Short Story

Fly Already, by Etgar Keret

Girl, by Jamaica Kincaid

The Shawl, by Cynthia Ozick

Poetry

The Dream of a Common Language, by Adrienne Rich

If Not, Winter – Fragments of Sappho, translated by Anne Carson

Children’s Picture Book

Vuoi essere mio amico? by Eric Carle (when in Rome, Italian version of Do you want to be my friend?)

Flyer

Robert Lax, Lax Archives, St. Bonaventure University

Magazine

The New Yorker

The New York Times Magazine

The Week

Newspaper

The New York Times

 

Lip balm

HURRAW! unscented lip balm

 

About

Publications

Postage

Teaching

Make a little birdhouse in your soul

My newest essay, “Make a Little Birdhouse in Your Soul” was published today in my monthly column, Secret Circus, at Corporeal Writing. I was invited to create a featured column at Corporeal Writing, a writing website run by bestselling-author Lidia Yuknavitch. Lidia’s newest release, The Book of Joan, was recently featured on the cover of the New York Times Book Review and it’s getting rave reviews. This is my second piece for Secret Circus.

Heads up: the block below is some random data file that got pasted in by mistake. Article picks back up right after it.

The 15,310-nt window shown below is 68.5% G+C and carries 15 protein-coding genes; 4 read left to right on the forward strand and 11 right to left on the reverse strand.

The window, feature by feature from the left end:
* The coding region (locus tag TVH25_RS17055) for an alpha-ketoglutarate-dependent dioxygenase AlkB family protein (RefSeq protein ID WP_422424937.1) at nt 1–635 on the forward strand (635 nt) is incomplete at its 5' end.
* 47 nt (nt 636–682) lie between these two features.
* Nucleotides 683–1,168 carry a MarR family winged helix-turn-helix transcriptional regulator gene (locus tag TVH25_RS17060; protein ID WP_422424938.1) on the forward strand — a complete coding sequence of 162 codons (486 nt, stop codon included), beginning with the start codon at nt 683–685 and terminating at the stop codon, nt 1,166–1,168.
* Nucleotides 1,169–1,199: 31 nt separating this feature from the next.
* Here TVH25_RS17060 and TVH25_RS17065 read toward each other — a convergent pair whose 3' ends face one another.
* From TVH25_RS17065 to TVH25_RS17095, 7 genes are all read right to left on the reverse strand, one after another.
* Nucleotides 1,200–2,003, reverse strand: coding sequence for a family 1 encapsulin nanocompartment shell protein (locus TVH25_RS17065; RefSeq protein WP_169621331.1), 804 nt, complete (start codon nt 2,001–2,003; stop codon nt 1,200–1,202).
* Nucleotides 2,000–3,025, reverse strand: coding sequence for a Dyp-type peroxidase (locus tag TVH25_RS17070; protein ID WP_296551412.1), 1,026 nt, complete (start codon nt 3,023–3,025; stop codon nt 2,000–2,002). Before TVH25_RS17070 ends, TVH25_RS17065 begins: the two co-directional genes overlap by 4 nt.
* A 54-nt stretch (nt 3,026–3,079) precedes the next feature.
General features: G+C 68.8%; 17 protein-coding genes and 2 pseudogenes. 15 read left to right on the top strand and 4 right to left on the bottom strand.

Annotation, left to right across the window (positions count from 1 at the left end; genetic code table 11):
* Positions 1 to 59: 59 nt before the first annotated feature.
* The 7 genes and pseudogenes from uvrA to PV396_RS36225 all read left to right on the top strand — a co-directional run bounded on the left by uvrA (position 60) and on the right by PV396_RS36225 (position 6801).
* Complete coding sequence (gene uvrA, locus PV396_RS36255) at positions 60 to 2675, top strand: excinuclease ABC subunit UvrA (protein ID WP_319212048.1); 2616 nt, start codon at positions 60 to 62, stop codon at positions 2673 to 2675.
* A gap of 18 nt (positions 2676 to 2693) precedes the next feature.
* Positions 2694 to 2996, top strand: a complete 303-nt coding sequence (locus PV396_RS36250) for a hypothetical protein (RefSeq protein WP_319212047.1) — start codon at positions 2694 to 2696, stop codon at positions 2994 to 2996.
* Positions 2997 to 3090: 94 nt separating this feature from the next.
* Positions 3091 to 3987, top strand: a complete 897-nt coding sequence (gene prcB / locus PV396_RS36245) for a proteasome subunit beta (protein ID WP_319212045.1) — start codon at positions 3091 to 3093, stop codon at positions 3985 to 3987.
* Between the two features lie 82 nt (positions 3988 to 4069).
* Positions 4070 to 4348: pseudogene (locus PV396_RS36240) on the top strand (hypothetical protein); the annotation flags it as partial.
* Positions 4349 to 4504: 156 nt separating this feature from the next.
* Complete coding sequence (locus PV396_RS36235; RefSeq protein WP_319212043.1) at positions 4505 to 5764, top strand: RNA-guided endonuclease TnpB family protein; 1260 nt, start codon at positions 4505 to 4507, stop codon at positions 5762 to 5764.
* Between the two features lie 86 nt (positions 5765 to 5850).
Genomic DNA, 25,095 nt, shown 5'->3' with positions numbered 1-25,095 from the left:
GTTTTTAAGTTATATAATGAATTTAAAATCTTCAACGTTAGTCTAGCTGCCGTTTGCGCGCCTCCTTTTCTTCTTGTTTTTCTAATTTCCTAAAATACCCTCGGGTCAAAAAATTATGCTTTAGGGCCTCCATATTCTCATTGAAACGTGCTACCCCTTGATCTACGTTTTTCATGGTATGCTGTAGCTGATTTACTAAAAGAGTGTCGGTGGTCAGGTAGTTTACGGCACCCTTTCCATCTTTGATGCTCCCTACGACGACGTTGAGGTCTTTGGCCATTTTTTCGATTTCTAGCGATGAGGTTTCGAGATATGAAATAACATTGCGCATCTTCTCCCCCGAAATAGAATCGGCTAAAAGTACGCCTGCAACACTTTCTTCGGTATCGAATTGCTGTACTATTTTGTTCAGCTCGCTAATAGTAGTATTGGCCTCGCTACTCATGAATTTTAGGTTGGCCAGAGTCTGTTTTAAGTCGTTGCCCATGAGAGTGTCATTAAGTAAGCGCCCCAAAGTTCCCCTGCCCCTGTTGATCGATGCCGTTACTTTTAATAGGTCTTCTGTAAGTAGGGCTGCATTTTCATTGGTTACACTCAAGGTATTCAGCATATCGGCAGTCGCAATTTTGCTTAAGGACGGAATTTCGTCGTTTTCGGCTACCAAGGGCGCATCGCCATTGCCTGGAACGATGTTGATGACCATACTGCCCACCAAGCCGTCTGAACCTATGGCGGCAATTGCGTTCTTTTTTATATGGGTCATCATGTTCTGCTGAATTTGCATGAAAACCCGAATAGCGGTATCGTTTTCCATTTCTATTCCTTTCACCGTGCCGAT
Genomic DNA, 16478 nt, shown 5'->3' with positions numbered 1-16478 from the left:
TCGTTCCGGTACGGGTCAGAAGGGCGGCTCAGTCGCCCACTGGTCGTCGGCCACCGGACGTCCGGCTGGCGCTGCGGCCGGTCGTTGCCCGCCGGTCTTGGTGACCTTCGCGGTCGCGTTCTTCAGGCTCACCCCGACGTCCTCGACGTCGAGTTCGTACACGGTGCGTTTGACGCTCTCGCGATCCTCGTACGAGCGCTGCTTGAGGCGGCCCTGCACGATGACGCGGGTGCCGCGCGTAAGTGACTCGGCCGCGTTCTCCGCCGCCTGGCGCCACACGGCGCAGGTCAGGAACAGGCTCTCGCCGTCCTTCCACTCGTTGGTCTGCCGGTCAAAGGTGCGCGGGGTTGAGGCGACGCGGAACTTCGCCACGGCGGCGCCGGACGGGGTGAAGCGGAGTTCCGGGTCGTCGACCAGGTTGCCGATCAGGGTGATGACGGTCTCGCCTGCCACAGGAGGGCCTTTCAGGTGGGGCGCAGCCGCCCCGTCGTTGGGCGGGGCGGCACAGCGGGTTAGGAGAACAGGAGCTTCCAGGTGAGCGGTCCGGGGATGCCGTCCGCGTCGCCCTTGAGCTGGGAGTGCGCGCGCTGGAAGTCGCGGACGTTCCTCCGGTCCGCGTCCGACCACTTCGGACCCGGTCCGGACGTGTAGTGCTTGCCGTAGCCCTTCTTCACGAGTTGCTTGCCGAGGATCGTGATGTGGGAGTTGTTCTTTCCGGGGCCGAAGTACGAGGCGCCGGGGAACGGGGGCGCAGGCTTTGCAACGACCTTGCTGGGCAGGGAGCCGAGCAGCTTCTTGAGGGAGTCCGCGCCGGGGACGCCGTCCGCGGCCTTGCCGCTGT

The starlings are back. For each of the past three years, they have returned to gather a chaotic pile of damp grass, peeled bark, and matted bits of twine, threads still unraveling even as they are tucked away. One day a silky puff of cream-colored fur appears, the next, a waxy red leaf. I marvel at their ability to make do with such a seemingly uninhabitable place, an old crook of drainpipe beneath the roof of my apartment building, but this is what starlings do. I watch them, thinking of home.

Twenty-nine places in twenty-seven years. Never allowing myself to need anywhere or anything or anyone long enough to stay.

I think this is not true.

(Maybe it is partly true.)

Starlings are “egg droppers.” When they’re feeling competitive, they swoop into unattended nests and steal eggs, dropping them from great heights. Glossy and pale blue… [read more]

Publications

You Can Do Anything, Corporeal Writing.

The Right to Bare Arms, ENTROPY Magazine.

Still Gonna Do (#ShePersisted), The Manifest-Station.

Subscribe

To receive blog updates, subscribe to LeighHereNow.

Postage

LeighHereNow
PO Box 27771
Philadelphia, PA
19118, USA

Postage from Meghan